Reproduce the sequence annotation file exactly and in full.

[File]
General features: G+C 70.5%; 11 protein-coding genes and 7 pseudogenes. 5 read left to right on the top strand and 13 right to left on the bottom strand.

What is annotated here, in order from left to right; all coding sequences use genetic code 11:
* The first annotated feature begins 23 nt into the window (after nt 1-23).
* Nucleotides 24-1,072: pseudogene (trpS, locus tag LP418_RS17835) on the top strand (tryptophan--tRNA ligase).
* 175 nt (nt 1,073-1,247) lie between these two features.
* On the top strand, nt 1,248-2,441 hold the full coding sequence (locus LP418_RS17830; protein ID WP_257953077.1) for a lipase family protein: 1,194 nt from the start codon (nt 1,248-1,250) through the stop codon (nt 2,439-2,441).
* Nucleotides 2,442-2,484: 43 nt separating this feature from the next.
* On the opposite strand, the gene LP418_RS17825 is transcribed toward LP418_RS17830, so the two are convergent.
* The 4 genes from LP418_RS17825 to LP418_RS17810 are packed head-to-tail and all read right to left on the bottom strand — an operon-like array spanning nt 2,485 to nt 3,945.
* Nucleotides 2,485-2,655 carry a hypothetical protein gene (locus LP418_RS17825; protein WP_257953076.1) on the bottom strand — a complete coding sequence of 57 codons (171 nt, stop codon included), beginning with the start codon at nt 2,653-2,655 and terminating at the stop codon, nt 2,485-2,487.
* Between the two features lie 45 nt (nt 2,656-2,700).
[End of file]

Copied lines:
General features: G+C 70.5%; 11 protein-coding genes and 7 pseudogenes. 5 read left to right on the top strand and 13 right to left on the bottom strand.

What is annotated here, in order from left to right; all coding sequences use genetic code 11:
* The first annotated feature begins 23 nt into the window (after nt 1-23).
* Nucleotides 24-1,072: pseudogene (trpS, locus tag LP418_RS17835) on the top strand (tryptophan--tRNA ligase).
* 175 nt (nt 1,073-1,247) lie between these two features.
* On the top strand, nt 1,248-2,441 hold the full coding sequence (locus LP418_RS17830; protein ID WP_257953077.1) for a lipase family protein: 1,194 nt from the start codon (nt 1,248-1,250) through the stop codon (nt 2,439-2,441).
* Nucleotides 2,442-2,484: 43 nt separating this feature from the next.
* On the opposite strand, the gene LP418_RS17825 is transcribed toward LP418_RS17830, so the two are convergent.
* The 4 genes from LP418_RS17825 to LP418_RS17810 are packed head-to-tail and all read right to left on the bottom strand — an operon-like array spanning nt 2,485 to nt 3,945.
* Nucleotides 2,485-2,655 carry a hypothetical protein gene (locus LP418_RS17825; protein WP_257953076.1) on the bottom strand — a complete coding sequence of 57 codons (171 nt, stop codon included), beginning with the start codon at nt 2,653-2,655 and terminating at the stop codon, nt 2,485-2,487.
* Between the two features lie 45 nt (nt 2,656-2,700).